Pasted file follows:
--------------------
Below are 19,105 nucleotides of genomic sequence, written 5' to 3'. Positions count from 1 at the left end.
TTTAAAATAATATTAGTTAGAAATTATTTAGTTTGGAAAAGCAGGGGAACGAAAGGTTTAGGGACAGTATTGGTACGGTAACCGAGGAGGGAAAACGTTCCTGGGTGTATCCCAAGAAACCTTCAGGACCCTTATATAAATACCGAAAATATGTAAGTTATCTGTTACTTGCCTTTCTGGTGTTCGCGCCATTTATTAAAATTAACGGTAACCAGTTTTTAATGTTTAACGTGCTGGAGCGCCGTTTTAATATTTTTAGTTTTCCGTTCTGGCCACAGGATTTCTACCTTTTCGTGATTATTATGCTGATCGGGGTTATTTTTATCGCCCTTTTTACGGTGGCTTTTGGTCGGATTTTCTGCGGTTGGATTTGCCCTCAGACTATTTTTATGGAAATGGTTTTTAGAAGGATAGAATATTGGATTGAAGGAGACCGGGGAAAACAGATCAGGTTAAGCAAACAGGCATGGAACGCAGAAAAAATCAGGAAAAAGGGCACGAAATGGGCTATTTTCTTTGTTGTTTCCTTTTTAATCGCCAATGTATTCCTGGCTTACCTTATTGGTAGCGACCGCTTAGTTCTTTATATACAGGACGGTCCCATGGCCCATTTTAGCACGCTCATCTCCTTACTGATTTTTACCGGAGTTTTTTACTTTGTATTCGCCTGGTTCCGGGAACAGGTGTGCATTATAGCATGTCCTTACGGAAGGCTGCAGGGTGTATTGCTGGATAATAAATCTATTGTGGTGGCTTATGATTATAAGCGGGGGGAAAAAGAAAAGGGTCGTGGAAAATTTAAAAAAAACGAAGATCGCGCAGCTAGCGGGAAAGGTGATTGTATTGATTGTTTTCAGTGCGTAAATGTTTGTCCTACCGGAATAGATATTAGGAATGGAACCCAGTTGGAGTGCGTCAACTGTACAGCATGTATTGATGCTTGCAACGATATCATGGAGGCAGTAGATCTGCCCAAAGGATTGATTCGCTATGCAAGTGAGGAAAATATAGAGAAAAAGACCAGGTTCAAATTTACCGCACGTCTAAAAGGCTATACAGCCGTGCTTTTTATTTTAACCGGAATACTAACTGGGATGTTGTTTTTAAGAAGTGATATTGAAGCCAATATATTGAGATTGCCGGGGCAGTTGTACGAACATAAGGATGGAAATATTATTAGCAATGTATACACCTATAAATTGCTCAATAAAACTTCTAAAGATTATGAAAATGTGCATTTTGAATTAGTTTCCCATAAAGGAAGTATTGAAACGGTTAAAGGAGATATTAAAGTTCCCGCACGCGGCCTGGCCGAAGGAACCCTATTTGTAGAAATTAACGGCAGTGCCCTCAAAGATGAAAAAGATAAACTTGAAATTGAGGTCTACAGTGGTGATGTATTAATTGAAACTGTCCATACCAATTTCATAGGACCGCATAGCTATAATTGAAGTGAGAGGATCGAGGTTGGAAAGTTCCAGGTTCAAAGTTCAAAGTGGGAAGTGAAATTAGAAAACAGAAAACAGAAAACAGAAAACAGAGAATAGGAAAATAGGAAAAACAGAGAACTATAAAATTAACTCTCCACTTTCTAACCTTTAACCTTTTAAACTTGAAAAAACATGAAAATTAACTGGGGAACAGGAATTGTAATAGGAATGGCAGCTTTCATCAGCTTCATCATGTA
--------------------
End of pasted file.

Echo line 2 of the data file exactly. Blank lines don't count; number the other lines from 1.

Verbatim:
TTTAAAATAATATTAGTTAGAAATTATTTAGTTTGGAAAAGCAGGGGAACGAAAGGTTTAGGGACAGTATTGGTACGGTAACCGAGGAGGGAAAACGTTCCTGGGTGTATCCCAAGAAACCTTCAGGACCCTTATATAAATACCGAAAATATGTAAGTTATCTGTTACTTGCCTTTCTGGTGTTCGCGCCATTTATTAAAATTAACGGTAACCAGTTTTTAATGTTTAACGTGCTGGAGCGCCGTTTTAATATTTTTAGTTTTCCGTTCTGGCCACAGGATTTCTACCTTTTCGTGATTATTATGCTGATCGGGGTTATTTTTATCGCCCTTTTTACGGTGGCTTTTGGTCGGATTTTCTGCGGTTGGATTTGCCCTCAGACTATTTTTATGGAAATGGTTTTTAGAAGGATAGAATATTGGATTGAAGGAGACCGGGGAAAACAGATCAGGTTAAGCAAACAGGCATGGAACGCAGAAAAAATCAGGAAAAAGGGCACGAAATGGGCTATTTTCTTTGTTGTTTCCTTTTTAATCGCCAATGTATTCCTGGCTTACCTTATTGGTAGCGACCGCTTAGTTCTTTATATACAGGACGGTCCCATGGCCCATTTTAGCACGCTCATCTCCTTACTGATTTTTACCGGAGTTTTTTACTTTGTATTCGCCTGGTTCCGGGAACAGGTGTGCATTATAGCATGTCCTTACGGAAGGCTGCAGGGTGTATTGCTGGATAATAAATCTATTGTGGTGGCTTATGATTATAAGCGGGGGGAAAAAGAAAAGGGTCGTGGAAAATTTAAAAAAAACGAAGATCGCGCAGCTAGCGGGAAAGGTGATTGTATTGATTGTTTTCAGTGCGTAAATGTTTGTCCTACCGGAATAGATATTAGGAATGGAACCCAGTTGGAGTGCGTCAACTGTACAGCATGTATTGATGCTTGCAACGATATCATGGAGGCAGTAGATCTGCCCAAAGGATTGATTCGCTATGCAAGTGAGGAAAATATAGAGAAAAAGACCAGGTTCAAATTTACCGCACGTCTAAAAGGCTATACAGCCGTGCTTTTTATTTTAACCGGAATACTAACTGGGATGTTGTTTTTAAGAAGTGATATTGAAGCCAATATATTGAGATTGCCGGGGCAGTTGTACGAACATAAGGATGGAAATATTATTAGCAATGTATACACCTATAAATTGCTCAATAAAACTTCTAAAGATTATGAAAATGTGCATTTTGAATTAGTTTCCCATAAAGGAAGTATTGAAACGGTTAAAGGAGATATTAAAGTTCCCGCACGCGGCCTGGCCGAAGGAACCCTATTTGTAGAAATTAACGGCAGTGCCCTCAAAGATGAAAAAGATAAACTTGAAATTGAGGTCTACAGTGGTGATGTATTAATTGAAACTGTCCATACCAATTTCATAGGACCGCATAGCTATAATTGAAGTGAGAGGATCGAGGTTGGAAAGTTCCAGGTTCAAAGTTCAAAGTGGGAAGTGAAATTAGAAAACAGAAAACAGAAAACAGAAAACAGAGAATAGGAAAATAGGAAAAACAGAGAACTATAAAATTAACTCTCCACTTTCTAACCTTTAACCTTTTAAACTTGAAAAAACATGAAAATTAACTGGGGAACAGGAATTGTAATAGGAATGGCAGCTTTCATCAGCTTCATCATGTA